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Put A Sock In It

by  Merissa Nathan Gerson

February 9, 2010 | 5:31 pm

Quieting down happens from the inside out.

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Dear Yenta,

I have this problem where I talk incessantly. I cannot seem to
stop. Every time, before I go out with friends, I tell myself on the
way out the door, to just shut up and listen. But invariably I end
up on another monologue.

To be completely honest, I am probably not that bad. I do have a few
friends who say I am a good listener. But the problem is when I go
out with a group of people, or with friends of friends I just can
not shut up. Even when I see people’s eyes start to glaze over.

How do I stop? Please help.

Thanks,

Guilty Gabber

Dear GG,

One common symptom of excessive speech is lack of oxygen. You need to see if you are breathing enough as your nervous talk escalates. Then, practice breathing, hearing your breath, timing it, counting it, whatever it takes to stay with yourself. A runaway mouth in a crowd also implies an exit of the self. You are putting so much out there that you momentarily abandon number one. My guess is that the more pressure you put on yourself to shut it, the worse it gets. This is why breathing cautiously helps in an anxious situation like this one, because it is a way of staying with yourself and therefore staying calm.

Also, these words you spew are a form of nervous energy that needs to be expelled. Work at this. Run or bike or go to yoga the day of a group gathering. Masturbation is an excellent social calming tool. If you are up for it, get off before going out to keep those swirling nerves under control. Masturbation, and of course, meditation. Sit in silence for even just five minutes watching your breath before you go out. Note your thoughts and remind yourself that they are just in your mind. This trick, if practiced regularly, will cut away half the neurosis.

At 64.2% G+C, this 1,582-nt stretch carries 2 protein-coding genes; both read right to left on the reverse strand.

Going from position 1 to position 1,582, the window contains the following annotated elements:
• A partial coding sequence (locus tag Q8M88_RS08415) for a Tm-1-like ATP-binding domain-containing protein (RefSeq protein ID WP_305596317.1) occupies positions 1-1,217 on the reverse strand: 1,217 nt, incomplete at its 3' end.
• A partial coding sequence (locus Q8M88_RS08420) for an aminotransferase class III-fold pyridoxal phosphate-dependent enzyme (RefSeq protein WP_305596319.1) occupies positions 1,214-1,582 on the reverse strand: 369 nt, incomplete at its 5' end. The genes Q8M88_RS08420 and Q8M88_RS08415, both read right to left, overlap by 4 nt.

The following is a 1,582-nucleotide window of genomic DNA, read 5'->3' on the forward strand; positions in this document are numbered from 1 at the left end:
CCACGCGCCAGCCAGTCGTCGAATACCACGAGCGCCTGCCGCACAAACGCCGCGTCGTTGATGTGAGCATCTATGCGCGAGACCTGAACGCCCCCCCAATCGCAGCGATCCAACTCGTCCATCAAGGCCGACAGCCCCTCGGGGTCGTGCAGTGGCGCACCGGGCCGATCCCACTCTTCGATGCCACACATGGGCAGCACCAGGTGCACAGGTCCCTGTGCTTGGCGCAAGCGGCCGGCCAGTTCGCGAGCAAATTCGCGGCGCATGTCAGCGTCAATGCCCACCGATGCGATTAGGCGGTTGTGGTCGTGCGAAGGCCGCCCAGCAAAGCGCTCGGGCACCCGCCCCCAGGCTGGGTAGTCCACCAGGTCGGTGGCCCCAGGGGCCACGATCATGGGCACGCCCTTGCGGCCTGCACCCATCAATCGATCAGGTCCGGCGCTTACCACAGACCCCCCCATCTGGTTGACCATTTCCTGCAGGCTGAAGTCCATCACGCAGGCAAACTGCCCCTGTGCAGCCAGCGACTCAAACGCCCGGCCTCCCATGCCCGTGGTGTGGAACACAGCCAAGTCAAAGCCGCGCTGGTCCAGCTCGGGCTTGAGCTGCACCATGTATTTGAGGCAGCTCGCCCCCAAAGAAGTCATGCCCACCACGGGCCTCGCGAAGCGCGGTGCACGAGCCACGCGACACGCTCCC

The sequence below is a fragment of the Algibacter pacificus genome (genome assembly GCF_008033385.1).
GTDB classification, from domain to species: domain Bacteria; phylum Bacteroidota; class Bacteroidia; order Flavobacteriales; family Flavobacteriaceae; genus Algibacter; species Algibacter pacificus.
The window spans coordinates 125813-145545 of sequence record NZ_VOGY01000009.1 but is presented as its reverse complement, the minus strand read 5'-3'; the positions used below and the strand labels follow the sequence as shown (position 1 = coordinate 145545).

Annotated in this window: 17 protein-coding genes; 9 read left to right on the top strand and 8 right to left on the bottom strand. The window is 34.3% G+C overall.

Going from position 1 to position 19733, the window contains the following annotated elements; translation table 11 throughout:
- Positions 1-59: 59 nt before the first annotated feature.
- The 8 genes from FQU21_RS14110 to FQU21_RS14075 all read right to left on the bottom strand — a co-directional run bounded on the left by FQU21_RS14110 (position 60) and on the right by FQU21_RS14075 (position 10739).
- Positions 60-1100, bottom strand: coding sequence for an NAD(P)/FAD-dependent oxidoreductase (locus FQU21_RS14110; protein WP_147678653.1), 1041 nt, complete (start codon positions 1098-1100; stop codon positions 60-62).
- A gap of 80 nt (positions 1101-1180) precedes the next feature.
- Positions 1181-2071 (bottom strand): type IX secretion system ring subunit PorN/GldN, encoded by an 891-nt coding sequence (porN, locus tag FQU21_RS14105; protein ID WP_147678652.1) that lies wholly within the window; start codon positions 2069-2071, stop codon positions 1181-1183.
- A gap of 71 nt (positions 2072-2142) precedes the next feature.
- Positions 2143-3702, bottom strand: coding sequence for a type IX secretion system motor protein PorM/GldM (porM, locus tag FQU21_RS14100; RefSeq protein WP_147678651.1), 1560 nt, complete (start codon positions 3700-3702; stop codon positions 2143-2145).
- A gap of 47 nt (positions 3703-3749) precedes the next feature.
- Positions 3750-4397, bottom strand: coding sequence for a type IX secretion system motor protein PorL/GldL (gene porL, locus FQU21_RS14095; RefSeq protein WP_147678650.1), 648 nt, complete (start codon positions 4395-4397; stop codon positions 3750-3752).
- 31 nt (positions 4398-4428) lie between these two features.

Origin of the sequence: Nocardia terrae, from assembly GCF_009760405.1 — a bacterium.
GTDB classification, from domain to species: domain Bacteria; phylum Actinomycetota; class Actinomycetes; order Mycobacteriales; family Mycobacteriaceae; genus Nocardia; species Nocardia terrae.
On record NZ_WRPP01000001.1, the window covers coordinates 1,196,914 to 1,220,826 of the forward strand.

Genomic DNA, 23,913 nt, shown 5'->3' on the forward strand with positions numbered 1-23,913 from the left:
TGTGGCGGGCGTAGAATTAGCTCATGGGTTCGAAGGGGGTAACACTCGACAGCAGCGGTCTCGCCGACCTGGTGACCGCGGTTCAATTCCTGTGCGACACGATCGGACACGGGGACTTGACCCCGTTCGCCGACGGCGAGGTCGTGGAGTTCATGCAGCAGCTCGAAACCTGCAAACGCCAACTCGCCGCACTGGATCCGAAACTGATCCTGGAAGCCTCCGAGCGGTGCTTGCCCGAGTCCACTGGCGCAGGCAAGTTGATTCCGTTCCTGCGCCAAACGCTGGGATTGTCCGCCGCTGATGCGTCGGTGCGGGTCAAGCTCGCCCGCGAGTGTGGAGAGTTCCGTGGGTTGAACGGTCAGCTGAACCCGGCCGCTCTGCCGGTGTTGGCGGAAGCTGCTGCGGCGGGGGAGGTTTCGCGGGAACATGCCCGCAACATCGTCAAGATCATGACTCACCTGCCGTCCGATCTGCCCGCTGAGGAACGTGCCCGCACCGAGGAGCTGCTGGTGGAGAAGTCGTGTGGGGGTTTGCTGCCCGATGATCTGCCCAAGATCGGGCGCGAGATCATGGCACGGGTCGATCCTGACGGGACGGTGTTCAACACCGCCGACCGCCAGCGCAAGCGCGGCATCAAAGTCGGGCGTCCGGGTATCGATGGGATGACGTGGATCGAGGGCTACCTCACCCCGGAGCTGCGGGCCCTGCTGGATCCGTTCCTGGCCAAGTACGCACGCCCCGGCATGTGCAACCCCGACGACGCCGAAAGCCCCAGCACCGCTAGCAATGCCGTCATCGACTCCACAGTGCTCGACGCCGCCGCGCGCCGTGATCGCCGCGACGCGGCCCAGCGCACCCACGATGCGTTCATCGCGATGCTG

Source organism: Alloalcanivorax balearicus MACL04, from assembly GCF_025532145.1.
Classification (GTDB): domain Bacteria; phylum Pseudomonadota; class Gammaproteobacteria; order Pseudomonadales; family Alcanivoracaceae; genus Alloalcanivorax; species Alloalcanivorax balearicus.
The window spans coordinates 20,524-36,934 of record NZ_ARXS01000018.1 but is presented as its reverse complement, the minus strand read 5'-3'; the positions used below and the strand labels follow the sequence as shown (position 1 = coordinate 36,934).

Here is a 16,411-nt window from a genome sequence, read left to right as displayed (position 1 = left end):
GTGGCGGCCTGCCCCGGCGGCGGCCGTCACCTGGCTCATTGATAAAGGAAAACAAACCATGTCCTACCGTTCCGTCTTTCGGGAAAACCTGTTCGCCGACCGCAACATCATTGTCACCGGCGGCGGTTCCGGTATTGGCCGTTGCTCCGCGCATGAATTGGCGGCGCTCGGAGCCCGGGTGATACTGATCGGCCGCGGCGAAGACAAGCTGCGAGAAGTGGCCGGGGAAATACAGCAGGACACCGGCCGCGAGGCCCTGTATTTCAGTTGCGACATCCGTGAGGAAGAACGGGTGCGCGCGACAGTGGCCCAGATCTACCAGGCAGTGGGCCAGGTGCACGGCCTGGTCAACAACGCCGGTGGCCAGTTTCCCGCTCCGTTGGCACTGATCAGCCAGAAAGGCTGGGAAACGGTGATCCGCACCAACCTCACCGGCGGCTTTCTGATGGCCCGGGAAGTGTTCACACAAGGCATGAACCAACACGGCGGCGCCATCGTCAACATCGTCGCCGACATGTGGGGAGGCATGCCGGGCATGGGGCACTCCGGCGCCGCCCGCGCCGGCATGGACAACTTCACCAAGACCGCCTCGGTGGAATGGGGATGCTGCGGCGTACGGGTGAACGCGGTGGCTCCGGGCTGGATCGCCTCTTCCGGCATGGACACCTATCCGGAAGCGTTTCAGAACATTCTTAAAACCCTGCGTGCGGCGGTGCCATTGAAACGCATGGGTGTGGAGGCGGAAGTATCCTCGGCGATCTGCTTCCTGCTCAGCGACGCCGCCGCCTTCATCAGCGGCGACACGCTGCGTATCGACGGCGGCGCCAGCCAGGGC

Lastly, be nice to yourself. Everyone gets nervous. Don’t be so rough with your gabbing mouth. It will more likely stop evading you if you don’t put so much awful pressure on it to cease. And laugh at yourself. This is, ultimately, a little funny, a mouth with a mind of its own. I doubt you are nearly as awful as you think. Awareness, so they say, is the first step to recovery. You will be silent in no time.

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ABOUT THE AUTHOR

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With more than 10 years of talk therapy under her belt, Merissa has waded through life’s dilemmas with a constant reflective therapeutic bird on her shoulder. Add a few...

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